The injected male contraceptive is 'effective for 96% of couples'

Loving couple in bed

This might come as good news for women on birth control and looking for an alternative - an injected male contraceptive has been shown to be almost 100% effective in a trial involving 350 men.

The hormone-based jab is designed to lower sperm count by acting on the brain.

It contains a long-acting form of progestogen - a hormone which blocks sperm production controlled by the small pituitary gland - as well as some testosterone to counter-balance the reduction in levels of the male hormone.

a syringe (Martin Keene/PA)
(Martin Keene/PA)

Over a year-long trial, nearly 96% of couples relying on the injection to prevent unplanned pregnancies found it to be effective. Four pregnancies occurred among the men's partners during this time.

But before anyone gets too excited, researchers have said more work is needed to address the treatment's reported side effects, which included depression, other mood disorders, muscle pain, acne and increased libido.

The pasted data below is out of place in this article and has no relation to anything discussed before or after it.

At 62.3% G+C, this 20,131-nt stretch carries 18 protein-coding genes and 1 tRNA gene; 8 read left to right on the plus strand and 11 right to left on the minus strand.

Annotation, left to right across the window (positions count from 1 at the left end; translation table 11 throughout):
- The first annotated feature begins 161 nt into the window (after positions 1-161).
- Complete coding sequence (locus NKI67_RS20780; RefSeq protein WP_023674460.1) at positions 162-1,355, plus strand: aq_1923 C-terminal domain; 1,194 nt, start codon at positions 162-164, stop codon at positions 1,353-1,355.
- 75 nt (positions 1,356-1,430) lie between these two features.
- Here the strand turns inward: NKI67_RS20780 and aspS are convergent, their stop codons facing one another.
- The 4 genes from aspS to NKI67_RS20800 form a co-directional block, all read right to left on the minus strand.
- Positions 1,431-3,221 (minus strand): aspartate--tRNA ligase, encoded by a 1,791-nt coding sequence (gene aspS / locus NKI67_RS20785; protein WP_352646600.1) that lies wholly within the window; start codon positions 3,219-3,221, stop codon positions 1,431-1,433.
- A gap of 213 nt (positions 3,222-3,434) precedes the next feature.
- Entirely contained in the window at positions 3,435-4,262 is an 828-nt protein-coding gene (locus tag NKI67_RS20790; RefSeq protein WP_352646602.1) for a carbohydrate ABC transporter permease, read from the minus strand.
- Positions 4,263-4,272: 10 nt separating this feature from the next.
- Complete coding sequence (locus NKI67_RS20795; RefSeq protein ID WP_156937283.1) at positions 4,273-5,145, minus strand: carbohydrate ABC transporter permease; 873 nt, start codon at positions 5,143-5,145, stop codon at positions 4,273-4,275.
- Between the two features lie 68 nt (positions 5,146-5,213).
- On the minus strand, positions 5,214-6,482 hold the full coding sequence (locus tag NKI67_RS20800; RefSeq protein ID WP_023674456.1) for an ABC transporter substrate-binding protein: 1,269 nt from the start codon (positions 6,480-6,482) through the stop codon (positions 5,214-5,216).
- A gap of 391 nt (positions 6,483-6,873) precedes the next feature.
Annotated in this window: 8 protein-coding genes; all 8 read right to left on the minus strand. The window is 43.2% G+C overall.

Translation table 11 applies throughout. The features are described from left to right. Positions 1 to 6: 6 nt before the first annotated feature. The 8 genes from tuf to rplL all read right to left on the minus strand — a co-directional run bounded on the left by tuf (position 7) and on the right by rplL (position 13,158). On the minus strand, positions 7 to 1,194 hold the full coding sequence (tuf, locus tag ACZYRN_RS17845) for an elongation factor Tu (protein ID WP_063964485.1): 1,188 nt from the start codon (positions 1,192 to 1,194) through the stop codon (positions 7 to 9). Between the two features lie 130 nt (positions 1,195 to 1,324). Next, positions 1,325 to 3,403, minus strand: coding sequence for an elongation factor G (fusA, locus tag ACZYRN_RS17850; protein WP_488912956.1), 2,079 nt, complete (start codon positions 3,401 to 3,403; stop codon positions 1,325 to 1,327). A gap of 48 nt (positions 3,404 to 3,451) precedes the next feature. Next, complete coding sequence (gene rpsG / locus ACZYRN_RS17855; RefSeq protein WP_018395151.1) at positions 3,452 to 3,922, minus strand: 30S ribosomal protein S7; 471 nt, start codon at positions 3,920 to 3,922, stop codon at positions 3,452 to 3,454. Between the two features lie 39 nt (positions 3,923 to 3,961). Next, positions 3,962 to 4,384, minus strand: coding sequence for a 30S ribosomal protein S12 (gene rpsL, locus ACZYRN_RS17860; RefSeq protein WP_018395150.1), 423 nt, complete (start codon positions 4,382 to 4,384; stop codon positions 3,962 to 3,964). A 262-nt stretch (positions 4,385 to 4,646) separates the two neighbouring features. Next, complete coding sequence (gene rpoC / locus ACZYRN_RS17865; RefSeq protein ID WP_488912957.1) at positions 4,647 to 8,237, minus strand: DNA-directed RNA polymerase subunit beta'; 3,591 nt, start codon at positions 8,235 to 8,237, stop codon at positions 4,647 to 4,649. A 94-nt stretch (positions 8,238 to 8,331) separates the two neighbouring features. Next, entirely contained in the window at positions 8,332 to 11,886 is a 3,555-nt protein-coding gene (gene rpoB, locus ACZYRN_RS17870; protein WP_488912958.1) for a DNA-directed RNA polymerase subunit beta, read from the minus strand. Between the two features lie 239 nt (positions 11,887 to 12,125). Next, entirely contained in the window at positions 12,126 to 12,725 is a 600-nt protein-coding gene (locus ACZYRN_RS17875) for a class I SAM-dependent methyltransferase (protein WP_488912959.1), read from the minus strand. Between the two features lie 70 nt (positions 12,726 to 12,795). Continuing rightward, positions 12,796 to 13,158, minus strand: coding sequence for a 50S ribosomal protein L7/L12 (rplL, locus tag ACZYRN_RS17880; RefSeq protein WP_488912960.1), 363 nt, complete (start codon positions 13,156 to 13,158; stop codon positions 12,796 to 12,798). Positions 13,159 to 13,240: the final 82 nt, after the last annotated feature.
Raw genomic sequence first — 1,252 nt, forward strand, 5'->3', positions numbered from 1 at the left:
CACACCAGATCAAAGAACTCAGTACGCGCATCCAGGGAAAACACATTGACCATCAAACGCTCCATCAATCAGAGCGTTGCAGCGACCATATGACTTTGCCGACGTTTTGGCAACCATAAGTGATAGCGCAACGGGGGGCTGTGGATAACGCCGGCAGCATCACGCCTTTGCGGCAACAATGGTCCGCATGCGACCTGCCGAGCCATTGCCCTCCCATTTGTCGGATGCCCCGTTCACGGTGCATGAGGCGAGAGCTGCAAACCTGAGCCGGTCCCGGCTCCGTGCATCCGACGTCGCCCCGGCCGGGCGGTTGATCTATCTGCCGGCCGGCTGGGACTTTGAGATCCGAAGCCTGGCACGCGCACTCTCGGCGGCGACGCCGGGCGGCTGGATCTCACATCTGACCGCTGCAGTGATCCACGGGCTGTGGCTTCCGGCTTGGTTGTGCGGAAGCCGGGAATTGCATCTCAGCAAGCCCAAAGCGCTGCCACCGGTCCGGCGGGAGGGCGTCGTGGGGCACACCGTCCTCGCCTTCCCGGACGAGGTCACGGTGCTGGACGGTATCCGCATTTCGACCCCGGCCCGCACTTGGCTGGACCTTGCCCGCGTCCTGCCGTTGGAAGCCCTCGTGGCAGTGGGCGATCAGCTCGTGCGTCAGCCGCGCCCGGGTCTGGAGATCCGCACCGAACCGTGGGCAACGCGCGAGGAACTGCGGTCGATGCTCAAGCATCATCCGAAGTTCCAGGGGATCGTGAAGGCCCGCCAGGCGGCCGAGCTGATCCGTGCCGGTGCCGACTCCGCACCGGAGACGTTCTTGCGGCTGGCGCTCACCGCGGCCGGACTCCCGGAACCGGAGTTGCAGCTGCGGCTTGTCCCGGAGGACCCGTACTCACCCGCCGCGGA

The side effects were enough to make 20 men drop out.

holding hands (Thinkstock)

After an initial period where couples used the injection as well as other birth control methods, the men entered the study's "efficacy phase" - a year-long timeframe where jabs were the only form of contraceptive used, injected into the men every two months.

In 274 men, the injection reduced sperm count to one million per millilitre or fewer within 24 weeks.

sperm (Thinkstock)

Scientists actually stopped enrolling new participants into the study in 2011 because of the rate of apparent side effects.

Of the 1,491 incidents, nearly 39% were found to be unrelated to the treatment - including one suicide.

One man experienced an abnormally fast and irregular heartbeat when he stopped receiving the injections.

But by the end of the trial, three-quarters of the men said they would be willing to continue using the contraceptive jab.

The results are reported in the Journal of Clinical Endocrinology & Metabolism, published by the Endocrine Society.